Then again, perhaps not. In order to pare down the sprawling plot to feature length, Jarrold’s take on the story is that of a soapy love triangle between Charles and the two “half heathen” Flyte siblings, Sebastian and Julia. This is the version feared by Waugh himself, who had rebuffed several attempts by Hollywood directors in his own day to adapt the novel as a “forbidden romance” melodrama. (Waugh later repaid Hollywood for its efforts in his deliciously satirical novel, The Loved One.) In Jarrold’s version, fun-house mirror notions of modern ideas like “liberation” and “self-discovery” obscure Waugh’s delicate and deliberate ambiguities. As the director described it in a Telegraph article rather defiantly titled “What I’ve Done to Brideshead”, his film encourages resistance to “religious fundamentalism and sexual intolerance”:
Contrary to some reports, God is not the villain of our adaptation. The villain is man-made theology; the emotional and moral contortions forced on to individuals by their adherence to a particular set of codes and practices.
Thus Julia and Charles, who form a staid, world-weary pair as adults in the novel, feel in the screen version an intense, immediate attraction for each other, crowding out the profound friendship with Sebastian that is the emotional core of the original. In the novel, none of Julia’s family approve of her disastrous marriage to the buffoon Rex Mottram. In Jarrold’s version, ultra-Catholic Lady Marchmain inexplicably and vehemently approves of a match between her daughter and the non-Catholic Rex. And the other “star” of the novel, the Catholic Church itself, is stripped of its finery and made to appear as an archaic, ridiculous bureaucracy that drives its poor adherents to wrack and ruin.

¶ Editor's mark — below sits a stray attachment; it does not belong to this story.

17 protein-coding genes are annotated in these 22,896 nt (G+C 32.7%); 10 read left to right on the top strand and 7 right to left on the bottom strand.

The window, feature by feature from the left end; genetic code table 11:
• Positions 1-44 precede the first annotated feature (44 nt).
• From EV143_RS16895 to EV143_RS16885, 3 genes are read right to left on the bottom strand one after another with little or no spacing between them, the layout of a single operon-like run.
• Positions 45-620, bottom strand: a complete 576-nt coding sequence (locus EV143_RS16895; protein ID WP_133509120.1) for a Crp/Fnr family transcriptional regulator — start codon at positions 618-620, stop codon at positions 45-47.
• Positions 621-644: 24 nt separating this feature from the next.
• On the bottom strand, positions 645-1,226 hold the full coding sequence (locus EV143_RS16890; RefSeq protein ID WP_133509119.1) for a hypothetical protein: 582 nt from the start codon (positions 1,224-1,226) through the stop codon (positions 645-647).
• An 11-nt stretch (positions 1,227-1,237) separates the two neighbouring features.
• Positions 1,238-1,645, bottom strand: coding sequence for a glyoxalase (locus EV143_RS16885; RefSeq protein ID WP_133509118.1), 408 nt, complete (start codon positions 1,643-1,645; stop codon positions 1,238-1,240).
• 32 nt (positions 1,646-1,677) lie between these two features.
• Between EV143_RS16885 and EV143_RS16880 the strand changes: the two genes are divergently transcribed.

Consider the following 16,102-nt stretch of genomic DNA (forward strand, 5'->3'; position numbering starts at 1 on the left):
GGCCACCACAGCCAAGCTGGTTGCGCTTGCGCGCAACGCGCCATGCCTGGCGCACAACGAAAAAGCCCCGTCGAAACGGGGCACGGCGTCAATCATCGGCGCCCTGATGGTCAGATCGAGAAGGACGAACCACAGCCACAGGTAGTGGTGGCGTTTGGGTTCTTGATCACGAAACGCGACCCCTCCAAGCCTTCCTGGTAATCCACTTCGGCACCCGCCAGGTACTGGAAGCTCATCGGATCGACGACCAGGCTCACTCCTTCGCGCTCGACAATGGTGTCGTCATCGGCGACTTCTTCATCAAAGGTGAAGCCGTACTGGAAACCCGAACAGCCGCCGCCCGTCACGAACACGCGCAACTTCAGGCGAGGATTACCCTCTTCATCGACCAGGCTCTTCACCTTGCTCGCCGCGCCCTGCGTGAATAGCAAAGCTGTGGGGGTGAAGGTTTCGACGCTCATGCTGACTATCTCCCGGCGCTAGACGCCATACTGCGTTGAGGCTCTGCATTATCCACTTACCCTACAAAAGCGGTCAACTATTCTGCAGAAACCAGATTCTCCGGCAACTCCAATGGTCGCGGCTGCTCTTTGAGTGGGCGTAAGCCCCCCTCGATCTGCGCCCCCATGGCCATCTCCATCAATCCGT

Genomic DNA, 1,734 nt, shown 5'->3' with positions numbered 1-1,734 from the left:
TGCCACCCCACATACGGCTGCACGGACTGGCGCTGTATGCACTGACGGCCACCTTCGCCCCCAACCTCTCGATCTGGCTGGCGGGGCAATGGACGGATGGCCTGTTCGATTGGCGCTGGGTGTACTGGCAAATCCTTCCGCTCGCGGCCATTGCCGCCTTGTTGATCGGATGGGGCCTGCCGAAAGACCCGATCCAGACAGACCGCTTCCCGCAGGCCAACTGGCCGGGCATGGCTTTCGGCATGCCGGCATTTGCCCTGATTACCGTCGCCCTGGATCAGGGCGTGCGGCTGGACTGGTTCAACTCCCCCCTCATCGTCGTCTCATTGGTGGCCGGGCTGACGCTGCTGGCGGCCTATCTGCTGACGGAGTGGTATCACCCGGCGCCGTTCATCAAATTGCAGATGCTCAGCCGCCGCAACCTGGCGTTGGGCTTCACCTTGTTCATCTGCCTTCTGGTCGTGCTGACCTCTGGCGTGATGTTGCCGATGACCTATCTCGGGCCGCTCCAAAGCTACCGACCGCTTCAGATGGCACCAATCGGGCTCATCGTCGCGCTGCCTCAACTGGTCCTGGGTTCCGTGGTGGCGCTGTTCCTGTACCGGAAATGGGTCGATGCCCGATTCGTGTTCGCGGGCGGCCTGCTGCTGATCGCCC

Jarrold responded to early criticism that the perfection of the BBC miniseries would doom any remake to irrelevance by saying that literature of Brideshead’s stature deserves a full-fledged treatment on the silver screen. Yet for all the lavish sets and costumes, the film seems drab in comparison to the miniseries, however dated that version may appear to younger audiences today. The miniseries allowed the characters dignity, reserve and emotional restraint; they became more complex as tensions simmered beneath their surface interactions. The tragedies that later fell upon them were no less devastating for the quiet fortitude with which they were borne.